GG-1s
also suffered from this problem (among others). There is a yard near
South Amboy
NJ where GG-1s were parked overnight and minor servicing was done on
them. This
area is now fenced off with skull and crossbones signs all around, and
it is
deemed to be a toxic waste site awaiting cleanup. Other shed areas have
been
cleaned up by removing significant portion of topsoil from around the
tracks.

> Apurva Bahadur wrote:
> >
> > Gang !
> >
> > Check out the picture of a Diesel Electric loco which has been
converted
> > for pure electric operation by adding a panto.
> > <A HREF="http://www.560.simplenet.com/html/pc_photos_7.html">http://www.560.simplenet.com/html/pc_photos_7.html</A>
> > Any details on this power ? Must be a to beat the noise and smoke
> > pollution laws in the US. Was the diesel prime mover removed totally
?

They never had diesel prime movers. They were originally built as
electrics.

> > Or is this an electro - diesel ?

Jishnu.

From: Tim & Anita Wakeman <>

Subject: Re: Cattle guard.

Date: 11 Oct 1999 12:05:59 -0500


Vijay Balasubramanian wrote:
>
> Isn't cow-catcher the same as cattle guard? Is this term used
exclusively
> on IR or
> on other railways as well?
>
> Vijay

Actually a "cattle guard" Are the fences that are put up near railway
crossings. It usually starts high on the outer side of the tracks then
goes to a point in the ground near the ties. There are sometimes a steel
grate in the ground at the location. This is supposed to keep cattle
from wandering out onto the tracks.

Regards, Tim
>
> > -----Original Message-----
> > From: Apurva Bahadur [SMTP:iti@vsnl.email
> > Sent: Monday, October 11, 1999 2:47 AM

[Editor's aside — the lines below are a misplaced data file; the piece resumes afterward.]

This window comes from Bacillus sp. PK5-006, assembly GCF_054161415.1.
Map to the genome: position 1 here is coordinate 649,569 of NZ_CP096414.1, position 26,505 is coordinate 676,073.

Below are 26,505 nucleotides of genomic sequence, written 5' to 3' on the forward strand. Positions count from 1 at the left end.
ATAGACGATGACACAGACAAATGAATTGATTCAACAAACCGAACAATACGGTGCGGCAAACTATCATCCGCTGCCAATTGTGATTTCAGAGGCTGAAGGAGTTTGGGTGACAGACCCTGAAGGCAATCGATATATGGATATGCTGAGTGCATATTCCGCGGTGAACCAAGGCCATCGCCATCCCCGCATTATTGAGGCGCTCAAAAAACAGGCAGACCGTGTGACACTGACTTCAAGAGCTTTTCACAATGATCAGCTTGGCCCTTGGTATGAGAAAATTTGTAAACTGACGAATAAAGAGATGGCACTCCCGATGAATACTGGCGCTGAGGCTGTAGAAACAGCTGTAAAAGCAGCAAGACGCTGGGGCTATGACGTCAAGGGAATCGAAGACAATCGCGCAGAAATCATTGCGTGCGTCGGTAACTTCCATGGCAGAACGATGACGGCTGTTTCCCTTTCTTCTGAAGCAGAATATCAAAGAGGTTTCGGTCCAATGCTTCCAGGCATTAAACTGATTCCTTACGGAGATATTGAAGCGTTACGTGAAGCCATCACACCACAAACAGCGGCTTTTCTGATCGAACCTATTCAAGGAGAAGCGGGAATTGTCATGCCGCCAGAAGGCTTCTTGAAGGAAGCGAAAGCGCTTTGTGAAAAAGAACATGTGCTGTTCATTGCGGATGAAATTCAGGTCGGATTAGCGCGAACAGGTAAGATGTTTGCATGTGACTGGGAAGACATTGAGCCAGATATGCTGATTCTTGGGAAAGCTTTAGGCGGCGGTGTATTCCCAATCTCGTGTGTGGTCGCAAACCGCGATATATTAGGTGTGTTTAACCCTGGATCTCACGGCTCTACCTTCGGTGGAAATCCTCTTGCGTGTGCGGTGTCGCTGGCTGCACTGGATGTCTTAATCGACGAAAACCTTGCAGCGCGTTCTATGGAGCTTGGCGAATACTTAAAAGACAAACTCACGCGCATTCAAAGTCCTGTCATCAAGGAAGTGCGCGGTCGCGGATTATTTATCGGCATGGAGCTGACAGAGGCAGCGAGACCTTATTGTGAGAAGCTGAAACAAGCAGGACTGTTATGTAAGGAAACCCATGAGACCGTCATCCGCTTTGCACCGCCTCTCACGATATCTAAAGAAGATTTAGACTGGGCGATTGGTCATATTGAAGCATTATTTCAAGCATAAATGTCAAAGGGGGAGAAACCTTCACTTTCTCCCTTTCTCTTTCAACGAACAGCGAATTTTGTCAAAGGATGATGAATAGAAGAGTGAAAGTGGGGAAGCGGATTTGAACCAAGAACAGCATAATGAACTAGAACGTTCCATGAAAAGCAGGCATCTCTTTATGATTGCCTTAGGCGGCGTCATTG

> > To: clzeni@mindspring.email
> > Cc: irfca@cs.email
> > Subject: Cattle guard.
> >
> > > Snowplows are ordered on all new US power, regardless of where it
will
> > > be operating. Primary reason is that the plow helps shunt the
vehicles
> > > of idiot motorists out of the way, helping keep the vehicle from
getting
> > > under the loco and derailing the train. Keeps the train crew from
being
> > > injured due to the actions of fools who try to beat the train to a
level
> > > crossing.
> >
> > In India the danger is really the cattle that can jam under the
locomotive
> > severely damaging
> > the underframe. Actually the solid cattle guard / snow plow (in the
> > tropical heat !) must be
> > an afterthought. The strip type item invariably gets damaged when
> > confronted with cattle. So
> > a solid item stands greater chance of remaining intact.
> > Please note the presence of a 'stone guard' which hangs below the
cattle
> > guard, hopefully
> > clearing the rail of smaller obstacles before they come under the
wheels.
> > The drivers
> > religiously check the clearance of this stone guard and the rail
before
> > accepting the loco
> > at the shed.
> > The loco often becomes immobilized as the brake pipes also get